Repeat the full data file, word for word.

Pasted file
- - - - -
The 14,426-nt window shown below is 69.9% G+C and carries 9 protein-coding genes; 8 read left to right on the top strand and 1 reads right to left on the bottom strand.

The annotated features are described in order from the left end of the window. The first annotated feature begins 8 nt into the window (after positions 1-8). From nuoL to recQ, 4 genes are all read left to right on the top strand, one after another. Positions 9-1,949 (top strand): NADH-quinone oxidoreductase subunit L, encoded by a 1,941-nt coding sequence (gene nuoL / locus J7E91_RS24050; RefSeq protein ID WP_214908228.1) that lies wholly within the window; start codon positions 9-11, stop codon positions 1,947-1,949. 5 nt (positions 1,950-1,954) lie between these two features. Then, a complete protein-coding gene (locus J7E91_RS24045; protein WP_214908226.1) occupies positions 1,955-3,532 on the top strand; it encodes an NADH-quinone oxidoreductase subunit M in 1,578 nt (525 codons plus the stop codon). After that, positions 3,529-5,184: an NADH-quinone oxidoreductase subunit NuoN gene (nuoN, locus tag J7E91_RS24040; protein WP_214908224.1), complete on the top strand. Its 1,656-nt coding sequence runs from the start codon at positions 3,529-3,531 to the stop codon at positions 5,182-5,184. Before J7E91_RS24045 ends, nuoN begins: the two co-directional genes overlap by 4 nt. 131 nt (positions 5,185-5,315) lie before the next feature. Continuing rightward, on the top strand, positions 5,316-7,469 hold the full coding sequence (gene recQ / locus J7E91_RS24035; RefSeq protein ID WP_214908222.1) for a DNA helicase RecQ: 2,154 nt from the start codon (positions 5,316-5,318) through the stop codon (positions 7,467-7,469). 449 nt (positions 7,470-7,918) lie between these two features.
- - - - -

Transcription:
The 14,426-nt window shown below is 69.9% G+C and carries 9 protein-coding genes; 8 read left to right on the top strand and 1 reads right to left on the bottom strand.

The annotated features are described in order from the left end of the window. The first annotated feature begins 8 nt into the window (after positions 1-8). From nuoL to recQ, 4 genes are all read left to right on the top strand, one after another. Positions 9-1,949 (top strand): NADH-quinone oxidoreductase subunit L, encoded by a 1,941-nt coding sequence (gene nuoL / locus J7E91_RS24050; RefSeq protein ID WP_214908228.1) that lies wholly within the window; start codon positions 9-11, stop codon positions 1,947-1,949. 5 nt (positions 1,950-1,954) lie between these two features. Then, a complete protein-coding gene (locus J7E91_RS24045; protein WP_214908226.1) occupies positions 1,955-3,532 on the top strand; it encodes an NADH-quinone oxidoreductase subunit M in 1,578 nt (525 codons plus the stop codon). After that, positions 3,529-5,184: an NADH-quinone oxidoreductase subunit NuoN gene (nuoN, locus tag J7E91_RS24040; protein WP_214908224.1), complete on the top strand. Its 1,656-nt coding sequence runs from the start codon at positions 3,529-3,531 to the stop codon at positions 5,182-5,184. Before J7E91_RS24045 ends, nuoN begins: the two co-directional genes overlap by 4 nt. 131 nt (positions 5,185-5,315) lie before the next feature. Continuing rightward, on the top strand, positions 5,316-7,469 hold the full coding sequence (gene recQ / locus J7E91_RS24035; RefSeq protein ID WP_214908222.1) for a DNA helicase RecQ: 2,154 nt from the start codon (positions 5,316-5,318) through the stop codon (positions 7,467-7,469). 449 nt (positions 7,470-7,918) lie between these two features.